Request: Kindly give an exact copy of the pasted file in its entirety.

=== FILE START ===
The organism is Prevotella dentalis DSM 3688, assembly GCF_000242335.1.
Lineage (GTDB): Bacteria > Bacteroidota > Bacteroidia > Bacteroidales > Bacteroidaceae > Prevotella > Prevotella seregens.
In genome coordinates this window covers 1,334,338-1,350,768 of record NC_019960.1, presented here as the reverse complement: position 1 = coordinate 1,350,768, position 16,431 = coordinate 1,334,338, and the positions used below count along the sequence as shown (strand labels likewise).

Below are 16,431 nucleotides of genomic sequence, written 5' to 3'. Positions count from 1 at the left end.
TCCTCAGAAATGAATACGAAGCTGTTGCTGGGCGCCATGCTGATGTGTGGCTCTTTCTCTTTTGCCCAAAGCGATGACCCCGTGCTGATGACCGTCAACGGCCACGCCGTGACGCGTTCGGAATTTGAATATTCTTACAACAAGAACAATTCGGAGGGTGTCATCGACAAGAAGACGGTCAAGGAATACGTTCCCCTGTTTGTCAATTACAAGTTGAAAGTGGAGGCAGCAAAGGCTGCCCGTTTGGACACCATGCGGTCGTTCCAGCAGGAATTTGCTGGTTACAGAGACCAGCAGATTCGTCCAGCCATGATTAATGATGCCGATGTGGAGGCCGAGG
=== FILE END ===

The organism is Prevotella dentalis DSM 3688, assembly GCF_000242335.1.
Lineage (GTDB): Bacteria > Bacteroidota > Bacteroidia > Bacteroidales > Bacteroidaceae > Prevotella > Prevotella seregens.
In genome coordinates this window covers 1,334,338-1,350,768 of record NC_019960.1, presented here as the reverse complement: position 1 = coordinate 1,350,768, position 16,431 = coordinate 1,334,338, and the positions used below count along the sequence as shown (strand labels likewise).

Below are 16,431 nucleotides of genomic sequence, written 5' to 3'. Positions count from 1 at the left end.
TCCTCAGAAATGAATACGAAGCTGTTGCTGGGCGCCATGCTGATGTGTGGCTCTTTCTCTTTTGCCCAAAGCGATGACCCCGTGCTGATGACCGTCAACGGCCACGCCGTGACGCGTTCGGAATTTGAATATTCTTACAACAAGAACAATTCGGAGGGTGTCATCGACAAGAAGACGGTCAAGGAATACGTTCCCCTGTTTGTCAATTACAAGTTGAAAGTGGAGGCAGCAAAGGCTGCCCGTTTGGACACCATGCGGTCGTTCCAGCAGGAATTTGCTGGTTACAGAGACCAGCAGATTCGTCCAGCCATGATTAATGATGCCGATGTGGAGGCCGAGG